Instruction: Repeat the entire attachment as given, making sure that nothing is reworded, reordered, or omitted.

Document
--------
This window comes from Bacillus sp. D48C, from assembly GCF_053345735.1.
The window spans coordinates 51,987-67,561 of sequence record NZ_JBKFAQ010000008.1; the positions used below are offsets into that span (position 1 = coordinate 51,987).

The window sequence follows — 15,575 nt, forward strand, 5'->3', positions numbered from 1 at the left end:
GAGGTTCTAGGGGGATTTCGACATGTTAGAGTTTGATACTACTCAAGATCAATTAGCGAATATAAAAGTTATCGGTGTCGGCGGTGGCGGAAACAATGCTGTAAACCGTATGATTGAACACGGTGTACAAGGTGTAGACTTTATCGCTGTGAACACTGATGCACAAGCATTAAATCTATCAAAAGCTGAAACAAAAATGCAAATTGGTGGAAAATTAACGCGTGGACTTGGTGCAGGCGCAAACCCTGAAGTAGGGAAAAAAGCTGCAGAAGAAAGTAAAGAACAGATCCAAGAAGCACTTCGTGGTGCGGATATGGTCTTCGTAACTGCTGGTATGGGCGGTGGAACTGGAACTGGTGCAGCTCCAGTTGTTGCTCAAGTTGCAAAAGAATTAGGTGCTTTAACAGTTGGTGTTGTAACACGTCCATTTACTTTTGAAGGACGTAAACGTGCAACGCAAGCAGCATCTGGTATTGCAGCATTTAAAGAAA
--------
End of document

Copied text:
This window comes from Bacillus sp. D48C, from assembly GCF_053345735.1.
The window spans coordinates 51,987-67,561 of sequence record NZ_JBKFAQ010000008.1; the positions used below are offsets into that span (position 1 = coordinate 51,987).

The window sequence follows — 15,575 nt, forward strand, 5'->3', positions numbered from 1 at the left end:
GAGGTTCTAGGGGGATTTCGACATGTTAGAGTTTGATACTACTCAAGATCAATTAGCGAATATAAAAGTTATCGGTGTCGGCGGTGGCGGAAACAATGCTGTAAACCGTATGATTGAACACGGTGTACAAGGTGTAGACTTTATCGCTGTGAACACTGATGCACAAGCATTAAATCTATCAAAAGCTGAAACAAAAATGCAAATTGGTGGAAAATTAACGCGTGGACTTGGTGCAGGCGCAAACCCTGAAGTAGGGAAAAAAGCTGCAGAAGAAAGTAAAGAACAGATCCAAGAAGCACTTCGTGGTGCGGATATGGTCTTCGTAACTGCTGGTATGGGCGGTGGAACTGGAACTGGTGCAGCTCCAGTTGTTGCTCAAGTTGCAAAAGAATTAGGTGCTTTAACAGTTGGTGTTGTAACACGTCCATTTACTTTTGAAGGACGTAAACGTGCAACGCAAGCAGCATCTGGTATTGCAGCATTTAAAGAAA